In accordance with the present invention a sealing sleeve sub-assembly, indicated generally at 24, will be installed over the stub tube 12 and will extend from the inside of vessel wall 10, in a region about the outer periphery of the weld zone 14, to the nozzle tube 16 in an annular region above the most inwardly disposed end of stub tube 12. In the disclosed embodiment sleeve subassembly 24, at its lower end, carries an annular primary seal 26 and an annular secondary seal 28, seals 26 and 28 being in contact with the cladding 11 on the inside of vessel wall 10. It may, however be possible to eliminate the secondary seal 28. Sleeve sub-assembly 24 has an intermediate section 30 which is generally co-axial with tubes 12 and 16. As may be seen from FIG. 1, the straight or co-axial portion 30 of sleeve sub-assembly 24 will narrow in the upward direction of the slope of vessel wall 10 and, in fact, may not extend about the entire periphery of the sleeve. Sleeve sub-assembly 24 also has a lower "flange" portion 32 which is outwardly divergent as shown. Portion 32 of sleeve sub-assembly 24 carries the seals 26 and 28. Portion 32 of sleeve sub-assembly 24 is shaped such that the pressurized coolant within the vessel will act thereon to develop a compressive force which is applied to seals 26 and 28 thus enhancing the sealing action when the reactor is in operation.
Continuing to refer to the drawing, the upper end of the sleeve sub-assembly 24 is provided with an inwardly converging portion which has an inner diameter which approximates the outer diameter of nozzle tube 16. The upper end of sleeve sub-assembly 24, which is thus of greater wall thickness than the intermediate portion 30 thereof, is provided with a cut-out 34 which extends inwardly from the side of the sleeve which faces the nozzle tube 16. The cut-out 34 defines a flexible arm extention 36 at the upper end of sleeve sub-assembly 24, arm extension 36 having a certain degree of resiliency and functioning as a seal follower. The free end of arm 36, i.e., the end which will be positioned in closest proximity to the nozzle tube 16, defines an annular-shaped force transmitting projection 38. At the side of cut-out 34 which is opposite from projection 38, the cut-out is provided with a recess which terminates at an inner shoulder. A metal backing ring 40 is positioned by this shoulder and serves as a back-up member for a sealing ring 42. The sealing ring 42, in the nuclear reactor environment, will typically be comprised of pure graphite since this material possesses sufficient resiliency while not degrading as a result of exposure to nuclear radiation. Suitable seal material is sold under the trademark "GRAPHOIL" by Crane Packing Company, Morton Grove, Ill. The construction and mounting of sealing ring 42 are such that, upon transmission of a compressive force thereto via projection 38, the sealing ring 42 will be deformed and will establish a fluid-tight seal about the periphery of the nozzle tube 16.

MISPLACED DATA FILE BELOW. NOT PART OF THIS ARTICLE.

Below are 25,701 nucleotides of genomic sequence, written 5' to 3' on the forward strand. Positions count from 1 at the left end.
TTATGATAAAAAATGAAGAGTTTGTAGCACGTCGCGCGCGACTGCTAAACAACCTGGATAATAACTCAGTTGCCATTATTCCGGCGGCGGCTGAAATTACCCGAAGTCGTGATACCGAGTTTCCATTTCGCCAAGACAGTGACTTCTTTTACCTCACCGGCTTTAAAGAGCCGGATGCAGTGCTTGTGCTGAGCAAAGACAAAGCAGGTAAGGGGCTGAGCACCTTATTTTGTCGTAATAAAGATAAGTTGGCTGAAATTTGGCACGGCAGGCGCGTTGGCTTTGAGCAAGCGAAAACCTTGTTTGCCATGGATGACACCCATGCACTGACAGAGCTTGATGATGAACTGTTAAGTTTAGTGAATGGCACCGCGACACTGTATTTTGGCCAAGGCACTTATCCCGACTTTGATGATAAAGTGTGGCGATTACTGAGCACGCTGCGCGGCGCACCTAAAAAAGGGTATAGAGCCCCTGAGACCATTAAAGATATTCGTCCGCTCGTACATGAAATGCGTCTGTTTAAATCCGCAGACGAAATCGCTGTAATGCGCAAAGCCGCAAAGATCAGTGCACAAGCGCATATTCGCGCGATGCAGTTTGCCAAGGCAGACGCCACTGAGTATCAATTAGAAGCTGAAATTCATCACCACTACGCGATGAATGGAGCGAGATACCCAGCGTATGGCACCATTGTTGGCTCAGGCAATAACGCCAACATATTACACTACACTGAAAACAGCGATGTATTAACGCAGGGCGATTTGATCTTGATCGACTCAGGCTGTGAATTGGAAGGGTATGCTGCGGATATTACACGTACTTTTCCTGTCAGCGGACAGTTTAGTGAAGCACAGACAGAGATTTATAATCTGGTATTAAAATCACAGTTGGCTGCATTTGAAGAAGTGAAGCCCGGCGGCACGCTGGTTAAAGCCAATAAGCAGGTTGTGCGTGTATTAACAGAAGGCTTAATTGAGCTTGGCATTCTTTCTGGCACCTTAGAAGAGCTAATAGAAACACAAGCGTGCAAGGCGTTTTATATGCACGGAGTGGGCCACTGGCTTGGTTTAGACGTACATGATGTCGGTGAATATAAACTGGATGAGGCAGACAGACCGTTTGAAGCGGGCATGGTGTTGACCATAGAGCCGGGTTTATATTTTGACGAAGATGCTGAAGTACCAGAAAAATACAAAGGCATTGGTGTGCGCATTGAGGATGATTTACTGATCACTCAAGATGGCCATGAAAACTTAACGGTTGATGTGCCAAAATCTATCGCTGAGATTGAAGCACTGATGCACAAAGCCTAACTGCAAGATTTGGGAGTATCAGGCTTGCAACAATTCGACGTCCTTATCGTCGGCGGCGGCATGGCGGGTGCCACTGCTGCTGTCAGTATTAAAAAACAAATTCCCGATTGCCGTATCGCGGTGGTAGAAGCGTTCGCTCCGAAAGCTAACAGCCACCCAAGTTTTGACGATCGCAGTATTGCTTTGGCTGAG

The apparatus in accordance with the present invention also comprises pre-loading means for producing a force which will both urge the sleeve sub-assembly 24 downwardly, whereby a sealing relationship will be established between the vessel wall 10 and the seals 26 and 28, and simultaneously will cause the compression of the sealing ring 42 to establish a seal between sleeve sub-assembly 24 and nozzle tube 16. The pre-loading means in accordance with a preferred embodiment of the invention has been indicated generally at 44. The pre-loading means 44 comprises an internally threaded, L-shaped nut member 46. The base or leg of member 46 is provided, at its free end, with a generally transversely extending projection 48 which contacts the top of sleeve sub-assembly 24 adjacent the free end of the arm extension 36 thereof. L-shaped member 46 is engaged by a further generally L-shaped intermediate nut member 50 which is both internally and externally threaded as shown. The leg portion of member 50 is provided with a beveled front edge. Member 50 cooperates with an annular wedge member 52 which has a surface complementary in shape to the beveled surface on member 50. The wedge member 52 is captured between member 50 and the outside of nozzle tube 16 by a further, externally threaded L-shaped member 54. During installation the members 46 and 50 will be engaged and will be installed on nozzle tube 16 with the projection 48 in contact with the upper end of sleeve sub-assembly 24. The wedge member 52 will then be placed in position. Subsequently, the member 54 will be engaged with member 50 and will be tightened downwardly to thereby establish a tight mechanical connection between the pre-loading means 44 and the nozzle tube 16. This mechanical connection may be enhanced by providing a slight undercut on wedge member 52.